Closing the festival gates: Homer's Backyard Ball ending after 2 - KFDA - NewsChannel 10 / Amarillo News, Weather, Sports

Closing the festival gates: Homer's Backyard Ball ending after 20 years

Homer's Backyard Ball (Source: KFDA) Homer's Backyard Ball (Source: KFDA)
Homer's Backyard Ball (Source: KFDA) Homer's Backyard Ball (Source: KFDA)
Homer's Backyard Ball (Source: KFDA) Homer's Backyard Ball (Source: KFDA)
AMARILLO, TX (KFDA) -

Homer’s Backyard Ball is a summer staple in the Texas Panhandle.

"Started some 20 years ago, literally in my backyard,” said Travis Homer, founder of Homer’s Backyard Ball and Foundation.

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Homer's Backyard Ball has brought together community members, musicians and more, all for a good cause.

"It just kind of kept growing to a music festival and probably the last 18 years, we've been raising money,” said Homer.

Throughout the years, more than $1.5 million has been raised from the event for children's charities in the area.

"We just realized that in Amarillo there are so many local children's charities and we just couldn't give to one,” said Homer. “We wanted to give to all of them."

While it started off in a partnership with Make-A-Wish, Homer's Foundation branched out to other charities, most recently serving the Shriners, Children's Miracle Network Hospitals, the Turn Center and Court Appointed Special Advocates for Children.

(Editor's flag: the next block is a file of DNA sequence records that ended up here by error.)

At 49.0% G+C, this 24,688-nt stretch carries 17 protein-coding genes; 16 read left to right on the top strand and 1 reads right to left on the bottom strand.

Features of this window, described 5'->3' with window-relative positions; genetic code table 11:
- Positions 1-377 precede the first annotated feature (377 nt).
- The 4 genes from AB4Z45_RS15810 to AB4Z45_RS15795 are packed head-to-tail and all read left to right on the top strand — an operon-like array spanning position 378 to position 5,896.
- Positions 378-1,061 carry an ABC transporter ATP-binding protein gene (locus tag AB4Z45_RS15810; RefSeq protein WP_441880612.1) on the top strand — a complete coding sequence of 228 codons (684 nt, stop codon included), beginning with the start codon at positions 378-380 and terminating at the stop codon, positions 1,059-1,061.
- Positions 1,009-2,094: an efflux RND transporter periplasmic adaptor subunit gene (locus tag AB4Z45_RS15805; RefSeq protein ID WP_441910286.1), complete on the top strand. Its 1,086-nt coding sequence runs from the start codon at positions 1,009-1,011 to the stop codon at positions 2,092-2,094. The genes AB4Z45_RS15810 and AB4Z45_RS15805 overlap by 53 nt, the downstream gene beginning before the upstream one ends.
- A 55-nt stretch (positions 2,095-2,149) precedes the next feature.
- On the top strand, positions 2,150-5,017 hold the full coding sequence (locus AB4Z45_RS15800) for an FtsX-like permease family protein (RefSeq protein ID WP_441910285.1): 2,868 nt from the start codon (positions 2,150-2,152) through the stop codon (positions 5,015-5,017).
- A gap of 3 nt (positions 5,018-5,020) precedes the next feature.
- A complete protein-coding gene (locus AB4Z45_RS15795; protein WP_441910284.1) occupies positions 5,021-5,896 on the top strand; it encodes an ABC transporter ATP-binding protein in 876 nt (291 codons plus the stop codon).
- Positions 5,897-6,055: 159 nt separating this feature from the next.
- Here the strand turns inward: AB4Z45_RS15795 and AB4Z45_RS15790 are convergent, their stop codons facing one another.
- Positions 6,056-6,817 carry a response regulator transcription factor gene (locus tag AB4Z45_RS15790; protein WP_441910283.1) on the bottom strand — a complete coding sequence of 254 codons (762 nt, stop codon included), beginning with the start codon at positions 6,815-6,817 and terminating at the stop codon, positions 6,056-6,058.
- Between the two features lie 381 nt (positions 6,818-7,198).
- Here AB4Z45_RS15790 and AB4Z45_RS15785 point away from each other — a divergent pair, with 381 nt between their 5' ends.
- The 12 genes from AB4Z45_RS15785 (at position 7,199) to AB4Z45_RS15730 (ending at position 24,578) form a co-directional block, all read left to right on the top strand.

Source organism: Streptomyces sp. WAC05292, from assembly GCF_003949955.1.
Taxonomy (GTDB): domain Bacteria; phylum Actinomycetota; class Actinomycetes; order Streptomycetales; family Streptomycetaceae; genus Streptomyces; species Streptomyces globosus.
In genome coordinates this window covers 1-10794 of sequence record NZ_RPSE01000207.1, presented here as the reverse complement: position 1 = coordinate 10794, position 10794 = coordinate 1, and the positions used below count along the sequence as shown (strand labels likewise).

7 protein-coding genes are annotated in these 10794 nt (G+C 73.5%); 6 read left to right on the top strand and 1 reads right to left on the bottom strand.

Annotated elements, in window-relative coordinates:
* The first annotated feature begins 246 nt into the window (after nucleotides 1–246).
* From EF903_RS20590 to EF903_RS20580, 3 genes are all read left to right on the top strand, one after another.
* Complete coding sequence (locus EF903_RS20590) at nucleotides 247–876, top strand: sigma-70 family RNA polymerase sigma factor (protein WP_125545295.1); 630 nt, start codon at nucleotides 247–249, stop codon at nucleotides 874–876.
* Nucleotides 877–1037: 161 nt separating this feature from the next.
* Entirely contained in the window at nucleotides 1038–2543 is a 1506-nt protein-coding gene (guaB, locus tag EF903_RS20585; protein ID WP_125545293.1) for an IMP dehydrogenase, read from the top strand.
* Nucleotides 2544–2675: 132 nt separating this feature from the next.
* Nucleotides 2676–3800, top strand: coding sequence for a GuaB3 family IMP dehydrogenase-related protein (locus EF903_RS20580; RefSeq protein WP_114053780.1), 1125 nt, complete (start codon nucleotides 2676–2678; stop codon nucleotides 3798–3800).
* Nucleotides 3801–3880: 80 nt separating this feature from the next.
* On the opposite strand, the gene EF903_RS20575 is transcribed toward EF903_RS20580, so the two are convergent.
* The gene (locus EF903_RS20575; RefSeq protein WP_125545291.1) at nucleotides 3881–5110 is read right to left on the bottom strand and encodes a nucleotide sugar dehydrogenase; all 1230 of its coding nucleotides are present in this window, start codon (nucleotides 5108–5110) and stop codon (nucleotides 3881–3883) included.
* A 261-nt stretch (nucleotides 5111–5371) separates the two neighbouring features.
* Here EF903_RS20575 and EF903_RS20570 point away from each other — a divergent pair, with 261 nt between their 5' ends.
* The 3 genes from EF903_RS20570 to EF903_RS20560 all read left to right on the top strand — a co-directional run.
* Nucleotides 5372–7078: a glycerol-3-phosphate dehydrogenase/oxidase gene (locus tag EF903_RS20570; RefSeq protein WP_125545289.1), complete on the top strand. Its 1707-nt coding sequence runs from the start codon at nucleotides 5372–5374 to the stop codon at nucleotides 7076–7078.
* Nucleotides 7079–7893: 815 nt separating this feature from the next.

"That's a nice little bonus for those charities to be able to do maybe special projects or continue to do the projects they already have going on, so it was a fun experience to get to be a part of that,” said Lara Escobar, Executive Director of CASA in Amarillo.

Twenty years later, the Backyard Ball is closing its festival gates for good.

"It's been a good 20 years,” said Homer. “I was young when we started and it takes a lot of, people don't realize how much work."

Homer says the hard work of planning and unpredictable weather were reasons for the decision to end it.

"Don't get me wrong. The mud was fun times, the blowing wind was fun times,” said Homer. “Trying to plan for the weather, it was always hard."

Understanding the ups and downs of charity events, Escobar says the event's goodwill will be missed.

"It's been a very charity-minded event,” said Escobar. “Sometimes those things happen and they run their course and you kind of just have to adapt and go onto the next things, so we will miss it."

Homer says this isn't the end of the foundation's fundraising in the Panhandle.

"We're just kind of looking to see what we're going to do,” said Homer. “We're not closing the doors, we're just trying to find what our next niche is in Amarillo."

Homer says the support of Amarillo has been great over the years.

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